Canberrans paying second highest fuel prices in the country
By Sourced Externally
August 17, 2022
Do you remember in May 2020 when Canberra’s fuel prices were barely $1 a litre? Those good old days seem like a lifetime ago.
Canberrans are currently paying the second highest fuel rates in the country, with Unleaded 91 sitting at an average of $1.87 per litre, according to Compare the Market’s Chris Ford.
The national retail standard price has reached $1.74 per litre, meaning Canberrans are paying 13 cents more than the Australian average.
Darwin is the only capital city with prices higher than the ACT at $1.90 per litre, and Adelaide is ranked third at $1.77 per litre.
Mr Ford explained the ACT doesn’t experience a price cycle, unlike most other major Australian cities, so “when fuel is up, everything is up, and when fuel is down, everything is down.”
Before fuel prices dramatically dropped towards the end of May 2020 (largely due to pandemic travel restrictions reducing demand), Australia was experiencing surging price increases with Canberrans copping the brunt of the rises.
When ACT fuel prices failed to fall at the time, Chief Minister Andrew Barr gave strict warnings to local fuel companies, threatening fines of up to $40,000 and six months’ jail time if retailers were found to be gouging customers.
On 4 May 2020, Peter Khoury from the NRMA told the ABC that Canberra’s fuel prices would not have fallen if it weren’t for the Chief Minister’s ultimatum.
So, now that the ACT is again experiencing above-average fuel prices, will the Chief Minister implement that same stance to help Canberrans pay less at the pump?
Mr Khoury told Canberra Weekly that prices in the ACT have been consistently higher than they should be for some time. He said they were previously the highest in the country, but are now falling very slowly by around one cent a day.
“The gap between wholesale and retail prices is over 40 cents a litre, so there’s a long way to go,” Mr Khoury said.
“The ACT Government previously threatened to take action if prices didn’t fall. One thing we’ve called on the ACT Government to do is introduce real time fuel comparison.
“It will make it easier for Canberrans in the ACT to find a bargain – that needs to happen, and we need to see more competition in Canberra. More competition would see these prices come down.”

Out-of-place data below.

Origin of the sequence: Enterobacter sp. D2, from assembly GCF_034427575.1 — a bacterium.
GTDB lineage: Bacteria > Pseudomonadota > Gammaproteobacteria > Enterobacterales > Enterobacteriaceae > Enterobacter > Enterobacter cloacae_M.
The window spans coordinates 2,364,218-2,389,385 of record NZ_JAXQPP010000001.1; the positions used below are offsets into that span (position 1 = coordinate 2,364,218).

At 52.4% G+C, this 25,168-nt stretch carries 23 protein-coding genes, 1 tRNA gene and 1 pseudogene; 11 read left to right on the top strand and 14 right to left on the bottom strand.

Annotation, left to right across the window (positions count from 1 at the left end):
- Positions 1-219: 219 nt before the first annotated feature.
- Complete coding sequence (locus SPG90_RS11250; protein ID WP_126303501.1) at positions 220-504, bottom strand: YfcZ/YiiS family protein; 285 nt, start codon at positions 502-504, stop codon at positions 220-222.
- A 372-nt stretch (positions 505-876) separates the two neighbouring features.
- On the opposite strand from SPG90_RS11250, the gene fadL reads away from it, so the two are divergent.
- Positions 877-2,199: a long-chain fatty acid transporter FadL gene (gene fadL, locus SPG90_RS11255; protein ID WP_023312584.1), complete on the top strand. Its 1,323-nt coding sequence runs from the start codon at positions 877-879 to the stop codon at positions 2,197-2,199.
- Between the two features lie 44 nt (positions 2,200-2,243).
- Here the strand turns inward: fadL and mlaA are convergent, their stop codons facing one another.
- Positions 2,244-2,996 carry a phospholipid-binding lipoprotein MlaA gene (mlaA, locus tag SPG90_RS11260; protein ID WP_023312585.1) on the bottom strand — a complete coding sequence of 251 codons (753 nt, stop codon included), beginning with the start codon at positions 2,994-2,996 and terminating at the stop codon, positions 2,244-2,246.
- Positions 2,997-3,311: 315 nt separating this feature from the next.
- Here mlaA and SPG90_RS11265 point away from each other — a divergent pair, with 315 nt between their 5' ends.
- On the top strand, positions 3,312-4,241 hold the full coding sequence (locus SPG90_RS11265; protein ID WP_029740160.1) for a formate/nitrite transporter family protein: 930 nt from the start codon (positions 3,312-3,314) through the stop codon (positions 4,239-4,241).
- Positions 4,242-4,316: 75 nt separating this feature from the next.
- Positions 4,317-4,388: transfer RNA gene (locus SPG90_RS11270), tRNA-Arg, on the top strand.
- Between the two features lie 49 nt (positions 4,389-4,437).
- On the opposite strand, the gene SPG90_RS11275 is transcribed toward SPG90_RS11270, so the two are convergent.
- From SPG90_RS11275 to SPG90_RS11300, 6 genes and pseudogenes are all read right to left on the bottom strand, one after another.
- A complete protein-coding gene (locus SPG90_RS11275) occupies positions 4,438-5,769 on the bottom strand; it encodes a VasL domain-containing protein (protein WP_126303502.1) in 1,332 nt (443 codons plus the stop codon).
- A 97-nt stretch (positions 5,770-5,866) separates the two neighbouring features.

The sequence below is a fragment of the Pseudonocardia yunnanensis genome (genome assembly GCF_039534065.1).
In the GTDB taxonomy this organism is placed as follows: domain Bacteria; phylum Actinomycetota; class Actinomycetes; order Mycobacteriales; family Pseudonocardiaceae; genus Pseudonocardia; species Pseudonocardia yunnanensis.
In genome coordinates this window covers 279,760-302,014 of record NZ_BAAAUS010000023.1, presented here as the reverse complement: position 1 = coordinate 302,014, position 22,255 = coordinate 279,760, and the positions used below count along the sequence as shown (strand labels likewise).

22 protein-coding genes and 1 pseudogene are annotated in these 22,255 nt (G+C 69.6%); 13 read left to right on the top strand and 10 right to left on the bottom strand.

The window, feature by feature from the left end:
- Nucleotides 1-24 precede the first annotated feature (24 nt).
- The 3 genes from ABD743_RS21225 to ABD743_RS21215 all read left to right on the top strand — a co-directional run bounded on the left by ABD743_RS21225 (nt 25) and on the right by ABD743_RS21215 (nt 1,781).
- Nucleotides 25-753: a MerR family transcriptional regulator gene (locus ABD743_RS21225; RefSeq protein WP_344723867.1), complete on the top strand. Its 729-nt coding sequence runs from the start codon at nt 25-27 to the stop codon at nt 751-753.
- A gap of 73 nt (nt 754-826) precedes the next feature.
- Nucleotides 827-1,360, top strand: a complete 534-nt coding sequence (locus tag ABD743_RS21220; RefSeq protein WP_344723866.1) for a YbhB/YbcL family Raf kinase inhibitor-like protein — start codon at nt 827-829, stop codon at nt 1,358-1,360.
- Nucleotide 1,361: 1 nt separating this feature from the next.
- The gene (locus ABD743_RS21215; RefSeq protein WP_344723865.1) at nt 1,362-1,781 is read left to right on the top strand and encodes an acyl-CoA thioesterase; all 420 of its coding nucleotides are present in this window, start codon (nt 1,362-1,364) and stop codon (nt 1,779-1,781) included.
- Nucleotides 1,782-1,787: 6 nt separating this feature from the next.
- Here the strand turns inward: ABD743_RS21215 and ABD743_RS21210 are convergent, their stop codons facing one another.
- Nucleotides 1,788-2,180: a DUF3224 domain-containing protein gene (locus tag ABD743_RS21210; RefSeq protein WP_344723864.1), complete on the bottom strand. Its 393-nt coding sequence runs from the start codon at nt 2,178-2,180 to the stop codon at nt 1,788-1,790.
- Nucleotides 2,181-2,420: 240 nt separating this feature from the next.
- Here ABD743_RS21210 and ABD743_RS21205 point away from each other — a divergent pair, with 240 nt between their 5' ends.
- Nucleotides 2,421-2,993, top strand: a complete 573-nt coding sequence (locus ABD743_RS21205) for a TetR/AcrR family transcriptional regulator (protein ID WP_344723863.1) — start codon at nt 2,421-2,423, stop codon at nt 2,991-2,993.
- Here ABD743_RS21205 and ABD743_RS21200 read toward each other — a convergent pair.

An ACT Government spokesperson told Canberra Weekly that Chief Minister Andrew Barr is concerned Canberrans are paying the second highest fuel rates in Australia, and Mr Barr has contacted all major fuel operators in the ACT.
When asked if the ACT Government has any plans to help Canberrans during the expected rise at the end of September when the fuel excise reduction ends, the spokesperson said:
“Fuel taxes are exclusively a matter for the Federal Government.
“The ACT Government has put in place a range of policies and initiatives to support more Canberra households to transition away from fuel and to power their vehicles in a much more cost-effective way, using electricity.
“Amongst the many measures in our zero emissions vehicle action plan is to provide access to interest-free loans to support the purchase of electric vehicles and EV charging infrastructure.”
In 2020, the Chief Minister said he would continue to call out fuel companies until their prices in the ACT were at or below the national average.
Today, Canberra prices are well above the national average. The ACT Government spokesperson said the government has reminded fuel retailers of their pricing policy obligations to the Canberra community and of the government’s existing powers if this “unexplained divergence continues”.
The spokesperson said it is particularly important fuel companies operating in the ACT are aware of this as the Federal Government’s temporary reduction in fuel excise tax is due to expire next month.
“The Chief Minister has again written to all of the major fuel retailers operating in the ACT, pointing out that fact and requiring them to explain,” they said.
“He indicated, as he did previously, that they should reduce their prices in line with what are acceptable retail margins in the market —and the benchmark that we are looking at here is the average price in Australia, which takes into account all of the different transport variables, in terms of moving fuel from one part of the country to another — and that Canberra prices should be at or below the national average.”